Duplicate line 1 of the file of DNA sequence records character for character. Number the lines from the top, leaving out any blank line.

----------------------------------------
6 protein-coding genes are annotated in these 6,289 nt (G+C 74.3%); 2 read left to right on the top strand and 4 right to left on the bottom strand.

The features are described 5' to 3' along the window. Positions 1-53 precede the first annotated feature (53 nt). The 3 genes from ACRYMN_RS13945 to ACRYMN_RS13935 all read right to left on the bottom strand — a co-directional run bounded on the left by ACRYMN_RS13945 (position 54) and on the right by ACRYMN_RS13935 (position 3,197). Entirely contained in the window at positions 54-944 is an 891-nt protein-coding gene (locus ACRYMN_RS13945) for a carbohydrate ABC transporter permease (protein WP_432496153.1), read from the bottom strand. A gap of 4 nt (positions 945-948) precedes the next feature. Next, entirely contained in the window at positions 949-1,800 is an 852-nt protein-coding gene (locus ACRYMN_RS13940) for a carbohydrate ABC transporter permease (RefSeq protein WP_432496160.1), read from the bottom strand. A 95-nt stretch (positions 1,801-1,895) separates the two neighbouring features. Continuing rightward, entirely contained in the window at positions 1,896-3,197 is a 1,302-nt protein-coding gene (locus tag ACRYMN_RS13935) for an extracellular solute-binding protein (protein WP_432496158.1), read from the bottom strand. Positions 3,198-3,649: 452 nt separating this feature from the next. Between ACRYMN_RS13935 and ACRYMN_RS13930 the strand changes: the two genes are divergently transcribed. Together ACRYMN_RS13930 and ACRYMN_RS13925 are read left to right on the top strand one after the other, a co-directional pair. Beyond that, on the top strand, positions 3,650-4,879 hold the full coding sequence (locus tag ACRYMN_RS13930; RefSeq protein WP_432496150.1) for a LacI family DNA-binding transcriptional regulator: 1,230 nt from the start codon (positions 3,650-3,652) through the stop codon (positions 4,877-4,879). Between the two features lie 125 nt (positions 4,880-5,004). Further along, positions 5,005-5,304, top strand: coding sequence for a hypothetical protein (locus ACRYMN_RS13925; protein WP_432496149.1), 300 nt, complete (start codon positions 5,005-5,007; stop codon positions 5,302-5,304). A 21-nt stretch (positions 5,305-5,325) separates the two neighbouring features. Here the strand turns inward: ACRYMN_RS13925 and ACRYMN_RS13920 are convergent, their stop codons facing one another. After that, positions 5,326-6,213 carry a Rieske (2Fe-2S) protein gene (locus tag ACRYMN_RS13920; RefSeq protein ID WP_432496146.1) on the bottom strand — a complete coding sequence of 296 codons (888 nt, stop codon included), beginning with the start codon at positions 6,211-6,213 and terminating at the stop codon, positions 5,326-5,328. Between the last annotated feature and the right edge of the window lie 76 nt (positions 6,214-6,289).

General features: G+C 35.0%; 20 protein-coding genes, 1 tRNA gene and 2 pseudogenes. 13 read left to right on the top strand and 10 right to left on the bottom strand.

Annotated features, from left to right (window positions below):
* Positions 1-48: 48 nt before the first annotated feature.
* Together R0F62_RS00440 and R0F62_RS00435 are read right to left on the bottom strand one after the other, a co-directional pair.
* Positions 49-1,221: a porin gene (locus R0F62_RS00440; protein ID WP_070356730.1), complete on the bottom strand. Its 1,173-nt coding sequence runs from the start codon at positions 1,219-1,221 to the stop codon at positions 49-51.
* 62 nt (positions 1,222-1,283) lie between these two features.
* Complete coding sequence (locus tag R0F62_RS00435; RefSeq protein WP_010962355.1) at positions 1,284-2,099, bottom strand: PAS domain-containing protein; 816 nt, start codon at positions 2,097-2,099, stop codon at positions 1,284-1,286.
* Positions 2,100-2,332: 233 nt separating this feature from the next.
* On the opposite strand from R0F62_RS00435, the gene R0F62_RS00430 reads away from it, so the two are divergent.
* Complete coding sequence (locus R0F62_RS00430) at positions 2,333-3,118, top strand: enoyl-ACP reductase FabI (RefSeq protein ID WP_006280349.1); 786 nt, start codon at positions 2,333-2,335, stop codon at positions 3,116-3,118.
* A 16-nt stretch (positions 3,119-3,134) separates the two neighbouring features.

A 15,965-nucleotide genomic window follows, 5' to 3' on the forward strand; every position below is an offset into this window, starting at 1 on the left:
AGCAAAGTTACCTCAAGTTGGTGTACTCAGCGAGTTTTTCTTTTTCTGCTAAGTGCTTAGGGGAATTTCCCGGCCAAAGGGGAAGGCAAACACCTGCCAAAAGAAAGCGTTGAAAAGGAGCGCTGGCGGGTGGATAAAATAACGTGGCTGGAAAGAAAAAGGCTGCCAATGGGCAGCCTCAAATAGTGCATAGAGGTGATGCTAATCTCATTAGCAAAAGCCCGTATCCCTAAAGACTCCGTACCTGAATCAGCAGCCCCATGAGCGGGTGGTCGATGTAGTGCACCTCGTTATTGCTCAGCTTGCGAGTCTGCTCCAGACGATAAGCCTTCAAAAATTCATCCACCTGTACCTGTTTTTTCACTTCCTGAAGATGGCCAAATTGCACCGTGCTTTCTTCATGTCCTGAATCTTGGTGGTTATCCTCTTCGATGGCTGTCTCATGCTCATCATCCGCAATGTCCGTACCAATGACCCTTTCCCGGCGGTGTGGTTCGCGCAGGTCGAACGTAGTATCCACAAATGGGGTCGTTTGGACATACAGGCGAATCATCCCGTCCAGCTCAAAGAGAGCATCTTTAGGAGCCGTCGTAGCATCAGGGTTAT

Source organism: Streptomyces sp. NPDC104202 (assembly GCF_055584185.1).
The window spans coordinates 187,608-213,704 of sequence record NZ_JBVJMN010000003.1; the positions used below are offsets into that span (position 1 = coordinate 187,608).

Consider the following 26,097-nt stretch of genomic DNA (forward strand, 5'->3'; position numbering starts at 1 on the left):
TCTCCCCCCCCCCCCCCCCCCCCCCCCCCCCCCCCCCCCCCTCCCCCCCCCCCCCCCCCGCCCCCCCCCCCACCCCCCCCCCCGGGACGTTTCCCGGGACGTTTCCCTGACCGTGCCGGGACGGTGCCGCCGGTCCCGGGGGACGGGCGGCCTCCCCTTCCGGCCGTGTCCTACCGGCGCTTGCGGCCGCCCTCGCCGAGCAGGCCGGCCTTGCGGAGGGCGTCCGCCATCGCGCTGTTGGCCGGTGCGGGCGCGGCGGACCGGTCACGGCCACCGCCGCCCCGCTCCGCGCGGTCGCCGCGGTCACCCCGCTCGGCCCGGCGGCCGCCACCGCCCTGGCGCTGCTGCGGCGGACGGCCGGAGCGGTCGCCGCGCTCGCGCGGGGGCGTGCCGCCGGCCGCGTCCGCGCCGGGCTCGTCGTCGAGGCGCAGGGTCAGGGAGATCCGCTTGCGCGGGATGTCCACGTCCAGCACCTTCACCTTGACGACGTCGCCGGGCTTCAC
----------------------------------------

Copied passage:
6 protein-coding genes are annotated in these 6,289 nt (G+C 74.3%); 2 read left to right on the top strand and 4 right to left on the bottom strand.